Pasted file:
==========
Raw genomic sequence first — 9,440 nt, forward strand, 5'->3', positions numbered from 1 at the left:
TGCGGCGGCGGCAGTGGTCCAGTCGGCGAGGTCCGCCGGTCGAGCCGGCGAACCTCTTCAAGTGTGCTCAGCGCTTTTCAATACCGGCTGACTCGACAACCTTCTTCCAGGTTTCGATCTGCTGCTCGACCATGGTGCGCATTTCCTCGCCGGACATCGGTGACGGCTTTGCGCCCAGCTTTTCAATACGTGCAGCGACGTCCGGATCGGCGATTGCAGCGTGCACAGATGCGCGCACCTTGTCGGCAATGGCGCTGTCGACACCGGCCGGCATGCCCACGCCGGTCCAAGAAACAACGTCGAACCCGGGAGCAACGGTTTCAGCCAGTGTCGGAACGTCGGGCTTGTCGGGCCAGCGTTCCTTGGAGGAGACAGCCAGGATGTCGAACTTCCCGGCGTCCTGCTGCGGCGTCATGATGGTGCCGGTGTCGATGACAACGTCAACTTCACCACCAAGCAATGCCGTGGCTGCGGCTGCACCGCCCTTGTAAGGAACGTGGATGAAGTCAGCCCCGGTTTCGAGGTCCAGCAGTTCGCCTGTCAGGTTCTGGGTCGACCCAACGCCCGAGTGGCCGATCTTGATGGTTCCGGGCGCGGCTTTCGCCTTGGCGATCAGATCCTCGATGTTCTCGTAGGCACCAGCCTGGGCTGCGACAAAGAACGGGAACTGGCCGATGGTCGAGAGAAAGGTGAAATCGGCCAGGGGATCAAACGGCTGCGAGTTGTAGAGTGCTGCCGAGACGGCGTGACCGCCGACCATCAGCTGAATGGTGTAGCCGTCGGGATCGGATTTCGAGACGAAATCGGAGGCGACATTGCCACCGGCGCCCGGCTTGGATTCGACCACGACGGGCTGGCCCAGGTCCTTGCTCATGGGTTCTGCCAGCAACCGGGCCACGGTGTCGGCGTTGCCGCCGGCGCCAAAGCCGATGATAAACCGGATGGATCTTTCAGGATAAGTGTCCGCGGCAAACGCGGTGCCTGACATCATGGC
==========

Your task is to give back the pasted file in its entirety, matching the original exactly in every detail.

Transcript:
Raw genomic sequence first — 9,440 nt, forward strand, 5'->3', positions numbered from 1 at the left:
TGCGGCGGCGGCAGTGGTCCAGTCGGCGAGGTCCGCCGGTCGAGCCGGCGAACCTCTTCAAGTGTGCTCAGCGCTTTTCAATACCGGCTGACTCGACAACCTTCTTCCAGGTTTCGATCTGCTGCTCGACCATGGTGCGCATTTCCTCGCCGGACATCGGTGACGGCTTTGCGCCCAGCTTTTCAATACGTGCAGCGACGTCCGGATCGGCGATTGCAGCGTGCACAGATGCGCGCACCTTGTCGGCAATGGCGCTGTCGACACCGGCCGGCATGCCCACGCCGGTCCAAGAAACAACGTCGAACCCGGGAGCAACGGTTTCAGCCAGTGTCGGAACGTCGGGCTTGTCGGGCCAGCGTTCCTTGGAGGAGACAGCCAGGATGTCGAACTTCCCGGCGTCCTGCTGCGGCGTCATGATGGTGCCGGTGTCGATGACAACGTCAACTTCACCACCAAGCAATGCCGTGGCTGCGGCTGCACCGCCCTTGTAAGGAACGTGGATGAAGTCAGCCCCGGTTTCGAGGTCCAGCAGTTCGCCTGTCAGGTTCTGGGTCGACCCAACGCCCGAGTGGCCGATCTTGATGGTTCCGGGCGCGGCTTTCGCCTTGGCGATCAGATCCTCGATGTTCTCGTAGGCACCAGCCTGGGCTGCGACAAAGAACGGGAACTGGCCGATGGTCGAGAGAAAGGTGAAATCGGCCAGGGGATCAAACGGCTGCGAGTTGTAGAGTGCTGCCGAGACGGCGTGACCGCCGACCATCAGCTGAATGGTGTAGCCGTCGGGATCGGATTTCGAGACGAAATCGGAGGCGACATTGCCACCGGCGCCCGGCTTGGATTCGACCACGACGGGCTGGCCCAGGTCCTTGCTCATGGGTTCTGCCAGCAACCGGGCCACGGTGTCGGCGTTGCCGCCGGCGCCAAAGCCGATGATAAACCGGATGGATCTTTCAGGATAAGTGTCCGCGGCAAACGCGGTGCCTGACATCATGGC